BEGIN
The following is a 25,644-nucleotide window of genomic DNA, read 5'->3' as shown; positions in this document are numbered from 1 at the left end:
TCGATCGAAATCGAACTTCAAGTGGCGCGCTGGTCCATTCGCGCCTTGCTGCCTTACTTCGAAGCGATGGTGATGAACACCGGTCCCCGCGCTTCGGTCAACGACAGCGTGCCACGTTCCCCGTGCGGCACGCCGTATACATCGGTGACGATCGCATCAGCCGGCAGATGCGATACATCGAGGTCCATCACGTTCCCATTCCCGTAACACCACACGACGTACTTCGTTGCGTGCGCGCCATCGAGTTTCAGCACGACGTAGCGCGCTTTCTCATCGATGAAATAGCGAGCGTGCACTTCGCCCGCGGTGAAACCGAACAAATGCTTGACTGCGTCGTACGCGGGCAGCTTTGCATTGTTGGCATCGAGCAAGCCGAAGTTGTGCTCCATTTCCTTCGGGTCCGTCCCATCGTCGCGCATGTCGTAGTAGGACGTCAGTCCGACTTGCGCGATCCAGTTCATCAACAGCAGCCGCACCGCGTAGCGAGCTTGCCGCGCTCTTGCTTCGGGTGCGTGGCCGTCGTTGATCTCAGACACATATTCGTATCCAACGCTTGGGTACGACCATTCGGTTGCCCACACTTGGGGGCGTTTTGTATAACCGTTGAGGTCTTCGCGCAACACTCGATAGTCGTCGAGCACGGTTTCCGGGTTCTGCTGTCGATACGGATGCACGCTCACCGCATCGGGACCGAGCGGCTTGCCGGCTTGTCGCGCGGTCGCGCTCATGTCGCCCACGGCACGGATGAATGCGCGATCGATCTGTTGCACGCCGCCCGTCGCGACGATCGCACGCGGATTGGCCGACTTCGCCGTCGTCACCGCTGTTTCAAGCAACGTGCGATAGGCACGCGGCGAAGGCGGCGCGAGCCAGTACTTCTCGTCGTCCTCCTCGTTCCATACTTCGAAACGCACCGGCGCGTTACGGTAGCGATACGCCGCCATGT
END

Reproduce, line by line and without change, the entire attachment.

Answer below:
The following is a 25,644-nucleotide window of genomic DNA, read 5'->3' as shown; positions in this document are numbered from 1 at the left end:
TCGATCGAAATCGAACTTCAAGTGGCGCGCTGGTCCATTCGCGCCTTGCTGCCTTACTTCGAAGCGATGGTGATGAACACCGGTCCCCGCGCTTCGGTCAACGACAGCGTGCCACGTTCCCCGTGCGGCACGCCGTATACATCGGTGACGATCGCATCAGCCGGCAGATGCGATACATCGAGGTCCATCACGTTCCCATTCCCGTAACACCACACGACGTACTTCGTTGCGTGCGCGCCATCGAGTTTCAGCACGACGTAGCGCGCTTTCTCATCGATGAAATAGCGAGCGTGCACTTCGCCCGCGGTGAAACCGAACAAATGCTTGACTGCGTCGTACGCGGGCAGCTTTGCATTGTTGGCATCGAGCAAGCCGAAGTTGTGCTCCATTTCCTTCGGGTCCGTCCCATCGTCGCGCATGTCGTAGTAGGACGTCAGTCCGACTTGCGCGATCCAGTTCATCAACAGCAGCCGCACCGCGTAGCGAGCTTGCCGCGCTCTTGCTTCGGGTGCGTGGCCGTCGTTGATCTCAGACACATATTCGTATCCAACGCTTGGGTACGACCATTCGGTTGCCCACACTTGGGGGCGTTTTGTATAACCGTTGAGGTCTTCGCGCAACACTCGATAGTCGTCGAGCACGGTTTCCGGGTTCTGCTGTCGATACGGATGCACGCTCACCGCATCGGGACCGAGCGGCTTGCCGGCTTGTCGCGCGGTCGCGCTCATGTCGCCCACGGCACGGATGAATGCGCGATCGATCTGTTGCACGCCGCCCGTCGCGACGATCGCACGCGGATTGGCCGACTTCGCCGTCGTCACCGCTGTTTCAAGCAACGTGCGATAGGCACGCGGCGAAGGCGGCGCGAGCCAGTACTTCTCGTCGTCCTCCTCGTTCCATACTTCGAAACGCACCGGCGCGTTACGGTAGCGATACGCCGCCATGT